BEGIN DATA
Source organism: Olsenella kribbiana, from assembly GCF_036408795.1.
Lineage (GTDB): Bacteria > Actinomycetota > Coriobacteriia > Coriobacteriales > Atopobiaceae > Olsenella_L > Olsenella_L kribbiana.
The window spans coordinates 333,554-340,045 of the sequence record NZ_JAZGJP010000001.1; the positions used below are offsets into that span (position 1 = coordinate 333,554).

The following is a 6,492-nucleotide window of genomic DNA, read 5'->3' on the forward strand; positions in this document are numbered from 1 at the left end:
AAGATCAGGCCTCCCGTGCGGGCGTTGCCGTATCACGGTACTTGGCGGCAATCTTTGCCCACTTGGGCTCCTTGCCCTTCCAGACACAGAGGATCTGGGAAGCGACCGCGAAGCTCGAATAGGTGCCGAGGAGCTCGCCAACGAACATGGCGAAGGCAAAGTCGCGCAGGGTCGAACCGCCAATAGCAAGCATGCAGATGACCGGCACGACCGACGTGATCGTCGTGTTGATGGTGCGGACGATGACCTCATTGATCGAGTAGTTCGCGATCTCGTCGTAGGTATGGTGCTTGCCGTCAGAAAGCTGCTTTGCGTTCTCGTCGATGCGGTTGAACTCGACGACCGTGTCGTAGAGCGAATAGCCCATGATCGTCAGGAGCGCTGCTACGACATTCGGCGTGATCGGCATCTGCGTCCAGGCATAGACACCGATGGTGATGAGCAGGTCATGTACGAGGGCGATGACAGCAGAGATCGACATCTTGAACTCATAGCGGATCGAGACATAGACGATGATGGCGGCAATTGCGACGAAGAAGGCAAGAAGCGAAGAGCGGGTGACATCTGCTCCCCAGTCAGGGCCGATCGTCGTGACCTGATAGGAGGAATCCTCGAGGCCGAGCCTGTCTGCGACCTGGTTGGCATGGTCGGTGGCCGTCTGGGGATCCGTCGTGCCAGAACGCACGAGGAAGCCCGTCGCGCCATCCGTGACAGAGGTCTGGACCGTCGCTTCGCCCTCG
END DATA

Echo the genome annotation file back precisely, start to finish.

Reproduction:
Source organism: Olsenella kribbiana, from assembly GCF_036408795.1.
Lineage (GTDB): Bacteria > Actinomycetota > Coriobacteriia > Coriobacteriales > Atopobiaceae > Olsenella_L > Olsenella_L kribbiana.
The window spans coordinates 333,554-340,045 of the sequence record NZ_JAZGJP010000001.1; the positions used below are offsets into that span (position 1 = coordinate 333,554).

The following is a 6,492-nucleotide window of genomic DNA, read 5'->3' on the forward strand; positions in this document are numbered from 1 at the left end:
AAGATCAGGCCTCCCGTGCGGGCGTTGCCGTATCACGGTACTTGGCGGCAATCTTTGCCCACTTGGGCTCCTTGCCCTTCCAGACACAGAGGATCTGGGAAGCGACCGCGAAGCTCGAATAGGTGCCGAGGAGCTCGCCAACGAACATGGCGAAGGCAAAGTCGCGCAGGGTCGAACCGCCAATAGCAAGCATGCAGATGACCGGCACGACCGACGTGATCGTCGTGTTGATGGTGCGGACGATGACCTCATTGATCGAGTAGTTCGCGATCTCGTCGTAGGTATGGTGCTTGCCGTCAGAAAGCTGCTTTGCGTTCTCGTCGATGCGGTTGAACTCGACGACCGTGTCGTAGAGCGAATAGCCCATGATCGTCAGGAGCGCTGCTACGACATTCGGCGTGATCGGCATCTGCGTCCAGGCATAGACACCGATGGTGATGAGCAGGTCATGTACGAGGGCGATGACAGCAGAGATCGACATCTTGAACTCATAGCGGATCGAGACATAGACGATGATGGCGGCAATTGCGACGAAGAAGGCAAGAAGCGAAGAGCGGGTGACATCTGCTCCCCAGTCAGGGCCGATCGTCGTGACCTGATAGGAGGAATCCTCGAGGCCGAGCCTGTCTGCGACCTGGTTGGCATGGTCGGTGGCCGTCTGGGGATCCGTCGTGCCAGAACGCACGAGGAAGCCCGTCGCGCCATCCGTGACAGAGGTCTGGACCGTCGCTTCGCCCTCG